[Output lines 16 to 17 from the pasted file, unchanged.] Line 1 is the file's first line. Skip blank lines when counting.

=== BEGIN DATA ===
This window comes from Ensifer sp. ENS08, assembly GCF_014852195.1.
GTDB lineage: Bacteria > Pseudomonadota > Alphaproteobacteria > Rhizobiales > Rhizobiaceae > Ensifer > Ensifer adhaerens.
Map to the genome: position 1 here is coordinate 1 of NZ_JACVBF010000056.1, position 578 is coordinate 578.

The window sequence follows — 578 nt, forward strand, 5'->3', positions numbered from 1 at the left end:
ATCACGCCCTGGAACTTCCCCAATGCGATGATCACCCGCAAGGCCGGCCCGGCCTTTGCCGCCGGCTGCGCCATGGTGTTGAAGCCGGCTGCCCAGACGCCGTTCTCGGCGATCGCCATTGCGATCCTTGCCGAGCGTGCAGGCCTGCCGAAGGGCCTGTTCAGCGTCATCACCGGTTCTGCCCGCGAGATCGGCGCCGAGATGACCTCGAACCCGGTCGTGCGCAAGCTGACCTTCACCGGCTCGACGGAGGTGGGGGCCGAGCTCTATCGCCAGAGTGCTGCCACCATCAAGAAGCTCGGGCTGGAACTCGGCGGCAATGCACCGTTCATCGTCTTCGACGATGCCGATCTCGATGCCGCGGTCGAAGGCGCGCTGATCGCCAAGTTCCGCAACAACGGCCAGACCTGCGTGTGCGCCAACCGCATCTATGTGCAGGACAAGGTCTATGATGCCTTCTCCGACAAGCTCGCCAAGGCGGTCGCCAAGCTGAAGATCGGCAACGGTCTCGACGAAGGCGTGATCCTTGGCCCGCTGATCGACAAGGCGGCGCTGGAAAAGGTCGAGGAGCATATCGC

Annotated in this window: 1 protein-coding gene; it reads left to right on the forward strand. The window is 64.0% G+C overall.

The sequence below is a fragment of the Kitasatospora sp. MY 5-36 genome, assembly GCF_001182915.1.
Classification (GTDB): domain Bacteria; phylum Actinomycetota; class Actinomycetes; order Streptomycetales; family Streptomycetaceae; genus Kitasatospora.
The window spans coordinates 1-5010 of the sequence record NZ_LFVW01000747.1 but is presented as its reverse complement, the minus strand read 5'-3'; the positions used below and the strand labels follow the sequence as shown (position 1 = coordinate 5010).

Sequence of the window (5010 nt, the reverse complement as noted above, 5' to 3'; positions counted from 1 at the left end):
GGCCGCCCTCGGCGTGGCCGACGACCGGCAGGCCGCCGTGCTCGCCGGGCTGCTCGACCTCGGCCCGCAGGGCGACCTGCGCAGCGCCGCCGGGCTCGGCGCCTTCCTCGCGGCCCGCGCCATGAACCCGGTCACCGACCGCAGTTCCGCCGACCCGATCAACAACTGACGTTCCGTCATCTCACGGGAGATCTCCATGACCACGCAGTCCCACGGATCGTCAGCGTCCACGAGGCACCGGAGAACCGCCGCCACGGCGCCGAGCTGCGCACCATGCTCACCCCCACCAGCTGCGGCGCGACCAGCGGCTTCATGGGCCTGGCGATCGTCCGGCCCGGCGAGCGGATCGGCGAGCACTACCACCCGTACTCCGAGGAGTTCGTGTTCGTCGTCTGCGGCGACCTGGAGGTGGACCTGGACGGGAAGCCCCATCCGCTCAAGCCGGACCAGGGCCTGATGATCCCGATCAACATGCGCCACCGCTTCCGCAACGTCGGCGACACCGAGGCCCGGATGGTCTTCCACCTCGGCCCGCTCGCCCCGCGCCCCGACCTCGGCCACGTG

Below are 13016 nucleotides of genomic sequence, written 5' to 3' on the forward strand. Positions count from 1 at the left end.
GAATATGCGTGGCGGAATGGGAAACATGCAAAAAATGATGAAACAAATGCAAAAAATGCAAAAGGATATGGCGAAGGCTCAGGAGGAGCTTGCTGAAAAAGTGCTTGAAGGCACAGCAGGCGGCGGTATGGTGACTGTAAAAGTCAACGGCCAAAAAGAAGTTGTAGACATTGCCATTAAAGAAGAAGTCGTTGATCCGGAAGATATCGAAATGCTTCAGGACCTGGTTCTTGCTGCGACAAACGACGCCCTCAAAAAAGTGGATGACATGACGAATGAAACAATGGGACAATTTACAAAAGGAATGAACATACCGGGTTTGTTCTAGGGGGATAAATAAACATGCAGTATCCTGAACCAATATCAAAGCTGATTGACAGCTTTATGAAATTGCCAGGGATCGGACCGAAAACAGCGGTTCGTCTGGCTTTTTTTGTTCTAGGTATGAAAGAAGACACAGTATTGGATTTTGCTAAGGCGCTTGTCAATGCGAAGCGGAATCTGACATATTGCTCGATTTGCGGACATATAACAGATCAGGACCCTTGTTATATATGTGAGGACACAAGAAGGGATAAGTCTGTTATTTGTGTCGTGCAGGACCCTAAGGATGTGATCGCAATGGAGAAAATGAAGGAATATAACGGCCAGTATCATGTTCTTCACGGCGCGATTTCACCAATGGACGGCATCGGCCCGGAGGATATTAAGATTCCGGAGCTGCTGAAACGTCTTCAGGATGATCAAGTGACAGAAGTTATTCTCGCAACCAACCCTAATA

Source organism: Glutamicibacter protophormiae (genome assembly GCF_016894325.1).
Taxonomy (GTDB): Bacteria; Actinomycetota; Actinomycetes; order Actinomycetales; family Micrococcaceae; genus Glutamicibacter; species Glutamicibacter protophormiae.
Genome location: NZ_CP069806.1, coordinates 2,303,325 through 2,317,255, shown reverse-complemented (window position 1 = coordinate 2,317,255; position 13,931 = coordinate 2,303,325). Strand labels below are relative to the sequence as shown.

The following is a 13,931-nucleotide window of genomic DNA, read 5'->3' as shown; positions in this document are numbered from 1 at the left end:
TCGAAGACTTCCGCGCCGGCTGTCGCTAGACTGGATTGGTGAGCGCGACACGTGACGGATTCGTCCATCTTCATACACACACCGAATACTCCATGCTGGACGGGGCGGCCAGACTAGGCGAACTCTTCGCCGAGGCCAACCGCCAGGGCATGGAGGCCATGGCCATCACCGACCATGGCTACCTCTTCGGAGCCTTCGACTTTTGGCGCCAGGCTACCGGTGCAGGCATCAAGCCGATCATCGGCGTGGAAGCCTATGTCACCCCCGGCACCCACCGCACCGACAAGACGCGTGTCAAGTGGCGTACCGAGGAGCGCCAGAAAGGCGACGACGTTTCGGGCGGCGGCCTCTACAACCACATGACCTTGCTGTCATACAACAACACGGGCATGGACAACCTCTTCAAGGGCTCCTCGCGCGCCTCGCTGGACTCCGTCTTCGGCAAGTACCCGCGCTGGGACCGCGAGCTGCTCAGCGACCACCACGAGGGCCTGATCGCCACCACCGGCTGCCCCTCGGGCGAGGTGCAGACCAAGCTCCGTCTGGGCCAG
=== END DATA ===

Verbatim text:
Genome location: NZ_CP069806.1, coordinates 2,303,325 through 2,317,255, shown reverse-complemented (window position 1 = coordinate 2,317,255; position 13,931 = coordinate 2,303,325). Strand labels below are relative to the sequence as shown.

The following is a 13,931-nucleotide window of genomic DNA, read 5'->3' as shown; positions in this document are numbered from 1 at the left end: